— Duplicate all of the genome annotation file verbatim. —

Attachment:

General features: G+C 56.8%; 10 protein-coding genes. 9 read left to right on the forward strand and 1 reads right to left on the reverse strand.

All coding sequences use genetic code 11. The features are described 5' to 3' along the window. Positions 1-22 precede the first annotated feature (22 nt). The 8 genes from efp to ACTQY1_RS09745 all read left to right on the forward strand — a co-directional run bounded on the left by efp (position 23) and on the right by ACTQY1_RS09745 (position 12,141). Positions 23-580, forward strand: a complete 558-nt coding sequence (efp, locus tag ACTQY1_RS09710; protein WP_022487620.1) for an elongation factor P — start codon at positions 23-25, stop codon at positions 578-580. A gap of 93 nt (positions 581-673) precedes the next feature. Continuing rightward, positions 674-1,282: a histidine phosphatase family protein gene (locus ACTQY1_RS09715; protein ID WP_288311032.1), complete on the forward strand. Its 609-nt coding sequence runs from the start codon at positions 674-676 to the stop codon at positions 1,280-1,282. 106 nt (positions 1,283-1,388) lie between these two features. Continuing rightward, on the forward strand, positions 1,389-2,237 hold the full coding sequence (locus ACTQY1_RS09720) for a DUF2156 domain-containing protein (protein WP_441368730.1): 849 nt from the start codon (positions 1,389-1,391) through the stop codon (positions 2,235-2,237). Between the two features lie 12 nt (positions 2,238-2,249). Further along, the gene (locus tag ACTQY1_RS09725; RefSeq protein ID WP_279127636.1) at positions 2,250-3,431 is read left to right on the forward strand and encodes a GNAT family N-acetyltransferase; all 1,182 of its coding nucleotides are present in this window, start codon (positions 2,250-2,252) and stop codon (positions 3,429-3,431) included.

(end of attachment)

General features: G+C 56.8%; 10 protein-coding genes. 9 read left to right on the forward strand and 1 reads right to left on the reverse strand.

All coding sequences use genetic code 11. The features are described 5' to 3' along the window. Positions 1-22 precede the first annotated feature (22 nt). The 8 genes from efp to ACTQY1_RS09745 all read left to right on the forward strand — a co-directional run bounded on the left by efp (position 23) and on the right by ACTQY1_RS09745 (position 12,141). Positions 23-580, forward strand: a complete 558-nt coding sequence (efp, locus tag ACTQY1_RS09710; protein WP_022487620.1) for an elongation factor P — start codon at positions 23-25, stop codon at positions 578-580. A gap of 93 nt (positions 581-673) precedes the next feature. Continuing rightward, positions 674-1,282: a histidine phosphatase family protein gene (locus ACTQY1_RS09715; protein ID WP_288311032.1), complete on the forward strand. Its 609-nt coding sequence runs from the start codon at positions 674-676 to the stop codon at positions 1,280-1,282. 106 nt (positions 1,283-1,388) lie between these two features. Continuing rightward, on the forward strand, positions 1,389-2,237 hold the full coding sequence (locus ACTQY1_RS09720) for a DUF2156 domain-containing protein (protein WP_441368730.1): 849 nt from the start codon (positions 1,389-1,391) through the stop codon (positions 2,235-2,237). Between the two features lie 12 nt (positions 2,238-2,249). Further along, the gene (locus tag ACTQY1_RS09725; RefSeq protein ID WP_279127636.1) at positions 2,250-3,431 is read left to right on the forward strand and encodes a GNAT family N-acetyltransferase; all 1,182 of its coding nucleotides are present in this window, start codon (positions 2,250-2,252) and stop codon (positions 3,429-3,431) included.